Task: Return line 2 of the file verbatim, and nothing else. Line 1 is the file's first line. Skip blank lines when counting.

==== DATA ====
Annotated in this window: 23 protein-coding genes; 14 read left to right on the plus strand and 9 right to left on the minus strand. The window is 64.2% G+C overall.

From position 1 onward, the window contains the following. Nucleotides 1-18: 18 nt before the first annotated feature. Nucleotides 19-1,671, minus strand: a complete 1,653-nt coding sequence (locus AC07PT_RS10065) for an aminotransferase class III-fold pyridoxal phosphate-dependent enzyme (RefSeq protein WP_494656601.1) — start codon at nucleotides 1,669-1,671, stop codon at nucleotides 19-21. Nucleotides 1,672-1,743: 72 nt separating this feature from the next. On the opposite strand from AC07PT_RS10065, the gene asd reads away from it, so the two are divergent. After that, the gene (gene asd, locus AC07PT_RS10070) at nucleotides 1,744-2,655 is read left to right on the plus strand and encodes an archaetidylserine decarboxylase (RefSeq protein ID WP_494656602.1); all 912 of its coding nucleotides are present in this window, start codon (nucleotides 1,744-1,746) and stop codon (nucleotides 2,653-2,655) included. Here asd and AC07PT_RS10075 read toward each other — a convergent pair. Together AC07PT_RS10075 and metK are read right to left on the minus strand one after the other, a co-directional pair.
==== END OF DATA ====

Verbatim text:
From position 1 onward, the window contains the following. Nucleotides 1-18: 18 nt before the first annotated feature. Nucleotides 19-1,671, minus strand: a complete 1,653-nt coding sequence (locus AC07PT_RS10065) for an aminotransferase class III-fold pyridoxal phosphate-dependent enzyme (RefSeq protein WP_494656601.1) — start codon at nucleotides 1,669-1,671, stop codon at nucleotides 19-21. Nucleotides 1,672-1,743: 72 nt separating this feature from the next. On the opposite strand from AC07PT_RS10065, the gene asd reads away from it, so the two are divergent. After that, the gene (gene asd, locus AC07PT_RS10070) at nucleotides 1,744-2,655 is read left to right on the plus strand and encodes an archaetidylserine decarboxylase (RefSeq protein ID WP_494656602.1); all 912 of its coding nucleotides are present in this window, start codon (nucleotides 1,744-1,746) and stop codon (nucleotides 2,653-2,655) included. Here asd and AC07PT_RS10075 read toward each other — a convergent pair. Together AC07PT_RS10075 and metK are read right to left on the minus strand one after the other, a co-directional pair.